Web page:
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Economic Indicators

"Economic Indicators of the College Station-Bryan MSA" and the College Station-Bryan Business-Cycle Index contained within are products of the Texas A&M Private Enterprise Research Center in conjunction with the Brazos Valley Economic Development Corporation. Previous editions are linked at the bottom of this page.
 
Founded in 1977 through the generosity of former students, corporations and foundations, PERC pursues a dual mission of supporting academic research at Texas A&M University and developing market-oriented solutions to public policy problems.
 


Economic Indicators of the
College Station-Bryan MSA
August 2019 Edition

HIGHLIGHTS

  • The Business Cycle Index rose almost 1% between May and June of 2019. The local economy is in good shape and has had positive growth for the last four months.
  • The seasonally adjusted unemployment rate decreased to 2.7%, a new historical low for the College Station-Bryan metropolitan statistical area.
  • Nonfarm employment dropped marginally by 0.1% from May to June. On a year-to-year basis, nonfarm employment has grown 1.5%.
  • Real taxable sales increased by 2.1% in June and is up 3.5% from its level in June 2018.
  • This month, the focus section compares employment and earnings in the healthcare sector and Medicare spending per enrollee in the local area to other MSAs in the state of Texas.
 

THE COLLEGE STATION-BRYAN BUSINESS-CYCLE INDEX

Figure 1 depicts the College Station-Bryan (CSB) Business-Cycle Index. The June 2019 estimate of the CSB Business-Cycle Index rose to 224. This is the fourth consecutive month of positive growth.
 
 
 
 

THE COLLEGE STATION-BRYAN BUSINESS-CYCLE

The CSB Business-Cycle Index grew by 0.96% between May and June, a robust annualized rate of 12.1%. The increase in the Business-Cycle Index is due primarily to the third consecutive month of decline in the already-low seasonally adjusted unemployment rate. Taxable sales increased from the previous month, while nonfarm employment decreased slightly. The final metric used in estimating the business-cycle, real total wages, is released on a quarterly basis and will be updated next month.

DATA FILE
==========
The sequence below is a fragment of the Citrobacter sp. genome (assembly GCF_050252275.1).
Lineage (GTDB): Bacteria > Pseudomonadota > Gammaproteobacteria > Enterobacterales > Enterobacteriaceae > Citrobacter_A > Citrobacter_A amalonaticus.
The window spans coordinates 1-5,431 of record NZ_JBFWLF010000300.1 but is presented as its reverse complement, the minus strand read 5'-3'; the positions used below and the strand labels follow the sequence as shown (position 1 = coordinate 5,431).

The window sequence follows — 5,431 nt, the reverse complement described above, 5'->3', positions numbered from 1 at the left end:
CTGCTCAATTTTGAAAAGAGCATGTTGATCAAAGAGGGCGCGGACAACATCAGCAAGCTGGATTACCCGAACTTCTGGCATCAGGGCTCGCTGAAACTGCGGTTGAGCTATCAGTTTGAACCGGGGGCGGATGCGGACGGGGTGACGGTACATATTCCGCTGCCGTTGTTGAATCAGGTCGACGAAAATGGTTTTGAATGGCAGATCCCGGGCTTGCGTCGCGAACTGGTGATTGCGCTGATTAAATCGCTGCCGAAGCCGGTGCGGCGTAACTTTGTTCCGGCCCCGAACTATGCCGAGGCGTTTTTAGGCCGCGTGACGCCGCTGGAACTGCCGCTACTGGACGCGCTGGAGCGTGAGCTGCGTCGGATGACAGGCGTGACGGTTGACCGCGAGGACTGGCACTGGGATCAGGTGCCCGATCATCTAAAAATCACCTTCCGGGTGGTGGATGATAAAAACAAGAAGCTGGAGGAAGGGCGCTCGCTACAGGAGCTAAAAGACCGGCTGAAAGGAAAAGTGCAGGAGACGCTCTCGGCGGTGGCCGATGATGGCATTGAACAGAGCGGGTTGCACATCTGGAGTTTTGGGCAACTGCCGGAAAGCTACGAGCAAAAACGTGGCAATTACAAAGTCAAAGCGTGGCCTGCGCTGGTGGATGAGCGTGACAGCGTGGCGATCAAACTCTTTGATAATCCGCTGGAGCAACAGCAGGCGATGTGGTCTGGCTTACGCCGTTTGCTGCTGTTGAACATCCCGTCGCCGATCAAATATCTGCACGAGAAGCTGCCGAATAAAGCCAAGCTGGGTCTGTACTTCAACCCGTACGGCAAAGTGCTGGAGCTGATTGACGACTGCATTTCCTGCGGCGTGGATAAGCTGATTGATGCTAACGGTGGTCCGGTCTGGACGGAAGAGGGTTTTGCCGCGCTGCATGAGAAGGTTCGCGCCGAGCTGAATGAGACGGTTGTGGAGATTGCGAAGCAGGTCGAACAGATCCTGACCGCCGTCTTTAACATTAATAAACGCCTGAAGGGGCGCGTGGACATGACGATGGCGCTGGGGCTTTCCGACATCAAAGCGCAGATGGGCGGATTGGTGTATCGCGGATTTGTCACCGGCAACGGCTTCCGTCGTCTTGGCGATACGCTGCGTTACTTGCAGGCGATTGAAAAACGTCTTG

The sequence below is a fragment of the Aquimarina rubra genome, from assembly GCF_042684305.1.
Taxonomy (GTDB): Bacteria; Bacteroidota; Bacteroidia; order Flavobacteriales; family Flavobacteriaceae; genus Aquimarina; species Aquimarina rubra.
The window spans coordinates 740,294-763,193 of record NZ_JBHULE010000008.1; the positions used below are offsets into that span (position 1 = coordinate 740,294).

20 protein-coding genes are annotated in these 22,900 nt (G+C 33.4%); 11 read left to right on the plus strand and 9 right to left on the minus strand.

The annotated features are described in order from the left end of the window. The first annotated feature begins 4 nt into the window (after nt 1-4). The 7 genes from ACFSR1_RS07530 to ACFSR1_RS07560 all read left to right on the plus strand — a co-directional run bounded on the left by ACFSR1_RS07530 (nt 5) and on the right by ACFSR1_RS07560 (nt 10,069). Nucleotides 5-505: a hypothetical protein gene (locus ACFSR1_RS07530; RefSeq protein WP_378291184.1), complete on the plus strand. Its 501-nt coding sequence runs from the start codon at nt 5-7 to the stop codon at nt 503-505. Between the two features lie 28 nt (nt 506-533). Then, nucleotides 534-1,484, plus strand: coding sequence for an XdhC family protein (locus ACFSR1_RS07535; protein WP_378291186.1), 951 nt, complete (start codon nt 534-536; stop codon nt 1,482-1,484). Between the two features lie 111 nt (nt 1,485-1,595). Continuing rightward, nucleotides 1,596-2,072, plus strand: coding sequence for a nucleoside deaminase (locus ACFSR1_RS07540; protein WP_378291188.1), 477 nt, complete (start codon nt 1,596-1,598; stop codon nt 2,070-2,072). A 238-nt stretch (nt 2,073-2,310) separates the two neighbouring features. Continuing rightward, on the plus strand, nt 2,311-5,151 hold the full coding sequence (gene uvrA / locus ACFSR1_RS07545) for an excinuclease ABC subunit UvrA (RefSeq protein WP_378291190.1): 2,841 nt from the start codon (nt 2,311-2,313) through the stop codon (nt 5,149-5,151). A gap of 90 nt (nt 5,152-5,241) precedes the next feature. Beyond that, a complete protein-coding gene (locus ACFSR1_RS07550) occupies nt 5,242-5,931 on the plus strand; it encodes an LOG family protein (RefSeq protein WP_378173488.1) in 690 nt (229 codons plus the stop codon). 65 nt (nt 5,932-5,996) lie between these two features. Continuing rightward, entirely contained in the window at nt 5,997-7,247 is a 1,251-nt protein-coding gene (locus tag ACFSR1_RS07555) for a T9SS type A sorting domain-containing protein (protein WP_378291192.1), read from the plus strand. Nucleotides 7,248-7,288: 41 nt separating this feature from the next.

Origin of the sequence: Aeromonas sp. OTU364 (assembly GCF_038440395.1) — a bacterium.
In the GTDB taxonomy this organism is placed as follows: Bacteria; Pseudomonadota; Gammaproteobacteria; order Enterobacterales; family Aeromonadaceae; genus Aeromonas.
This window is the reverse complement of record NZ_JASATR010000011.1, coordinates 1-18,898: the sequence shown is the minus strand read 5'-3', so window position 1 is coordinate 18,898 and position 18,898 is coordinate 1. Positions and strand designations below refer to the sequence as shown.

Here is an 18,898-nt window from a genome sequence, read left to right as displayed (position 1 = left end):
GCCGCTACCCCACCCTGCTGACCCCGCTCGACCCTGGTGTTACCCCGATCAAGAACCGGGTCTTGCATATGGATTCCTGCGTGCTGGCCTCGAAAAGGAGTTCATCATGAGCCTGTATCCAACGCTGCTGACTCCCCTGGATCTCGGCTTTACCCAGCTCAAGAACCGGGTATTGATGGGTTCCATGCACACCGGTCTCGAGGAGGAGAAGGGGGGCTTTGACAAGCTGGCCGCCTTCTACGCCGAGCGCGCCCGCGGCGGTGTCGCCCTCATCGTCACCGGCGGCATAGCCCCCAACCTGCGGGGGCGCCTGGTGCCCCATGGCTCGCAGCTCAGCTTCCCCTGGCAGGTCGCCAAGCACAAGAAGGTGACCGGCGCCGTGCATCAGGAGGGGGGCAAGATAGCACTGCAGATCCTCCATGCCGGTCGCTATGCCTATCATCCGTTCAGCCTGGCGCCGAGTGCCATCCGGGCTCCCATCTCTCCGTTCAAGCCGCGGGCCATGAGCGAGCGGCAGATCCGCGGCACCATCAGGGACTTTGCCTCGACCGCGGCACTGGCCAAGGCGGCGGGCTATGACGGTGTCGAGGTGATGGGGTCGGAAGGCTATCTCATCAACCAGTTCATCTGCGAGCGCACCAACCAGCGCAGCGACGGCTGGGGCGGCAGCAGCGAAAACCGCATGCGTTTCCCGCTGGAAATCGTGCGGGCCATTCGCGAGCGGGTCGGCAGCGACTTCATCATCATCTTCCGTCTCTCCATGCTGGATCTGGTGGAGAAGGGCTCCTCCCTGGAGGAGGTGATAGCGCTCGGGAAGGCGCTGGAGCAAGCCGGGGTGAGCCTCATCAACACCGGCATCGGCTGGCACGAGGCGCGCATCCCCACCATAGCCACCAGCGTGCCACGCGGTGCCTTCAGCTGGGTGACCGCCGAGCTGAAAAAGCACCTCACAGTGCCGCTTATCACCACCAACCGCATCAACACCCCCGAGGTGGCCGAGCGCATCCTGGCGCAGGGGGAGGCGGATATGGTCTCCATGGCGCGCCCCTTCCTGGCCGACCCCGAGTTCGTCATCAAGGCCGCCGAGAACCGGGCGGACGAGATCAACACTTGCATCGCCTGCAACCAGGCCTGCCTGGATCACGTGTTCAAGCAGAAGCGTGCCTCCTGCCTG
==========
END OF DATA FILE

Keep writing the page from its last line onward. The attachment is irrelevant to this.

UNEMPLOYMENT RATE

The local seasonally adjusted unemployment rate decreased from 2.8% to 2.7% for the month of June, a new historic low. The Texas statewide unemployment rate also decreased from May to June from 3.5% to 3.4%, also a new record low since 1976. Meanwhile, the national unemployment rate increased slightly from its May level of 3.6% to 3.7%.
 
 
 

FOCUS ON THE COLLEGE STATION-BRYAN MSA

This month, the focus section looks at several metrics related to the Health Services industry in the CSB MSA along with comparisons to other MSAs in the state of Texas. The first figure depicts the share of total employment in the Education and Health Services industries in selected metro areas of Texas. The second figure displays the share of all earnings that are paid to workers in Health Care and Social Assistance. Our last figure presents the average Medicare costs for fee-for-service Medicare beneficiaries.
 

EDUCATION AND HEALTH SERVICES EMPLOYMENT

Figure 4 presents the share of total nonfarm workers employed in the Education and Health Services industries.1 Among our selected metro areas, employment in Education and Health Services in College Station-Bryan accounts for the lowest share of total employment at 10.4% for the first 6 months of 2019. Employment in this industry was highest in San Antonio, at 15.5%; in Houston it accounted for 12.8%; in Dallas, 12.2%; and in Austin, 11.6%.
 
 
 
 

EARNINGS IN THE HEALTH CARE SECTOR

The share of total earnings across all industries that originate in Health Care and Social Assistance is shown in Figure 5.2 Among the depicted MSAs, College Station-Bryan had the second highest share of earnings in Health Care and Social Assistance at 10.2%. San Antonio had the highest share of earnings in this category at 11.3% and Houston had the lowest at 7.7%. The trends over time in the earnings’ shares are similar to the employment shares depicted in Figure 4. The changes in the MSAs’ relative rankings when compared to Figure 4 are due to the relative earnings in the other industry sectors within an MSA. For example, earnings per employee in the health care sector in CSB are relatively high in comparison to earnings per employee in the other local sectors.
 
 

 
 

INFLATION ADJUSTED MEDICARE SPENDING PER ENROLLEE

Figure 6 presents the average inflation-adjusted Medicare spending per enrollee for the same MSAs depicted in Figures 4 and 5.3 The averages represent Medicare spending on hospital and physician services (Medicare Parts A and B), but they do not include spending on pharmaceuticals (Part D). As of 2017, average Medicare spending in College Station-Bryan was in the middle position among the five MSAs depicted. Average spending per enrollee in Houston and Dallas was higher than in CSB, while spending in Austin and San Antonio was lower. Nationally, inflation-adjusted per capita Medicare spending declined between 2010 and 2014. This pattern is also seen among the MSAs in Figure 6. The decline is attributable, in part, to the decline in the average age of Medicare enrollees as the Baby Boomers join the retirement ranks.
 
 
 
 

NOTES AND LINKS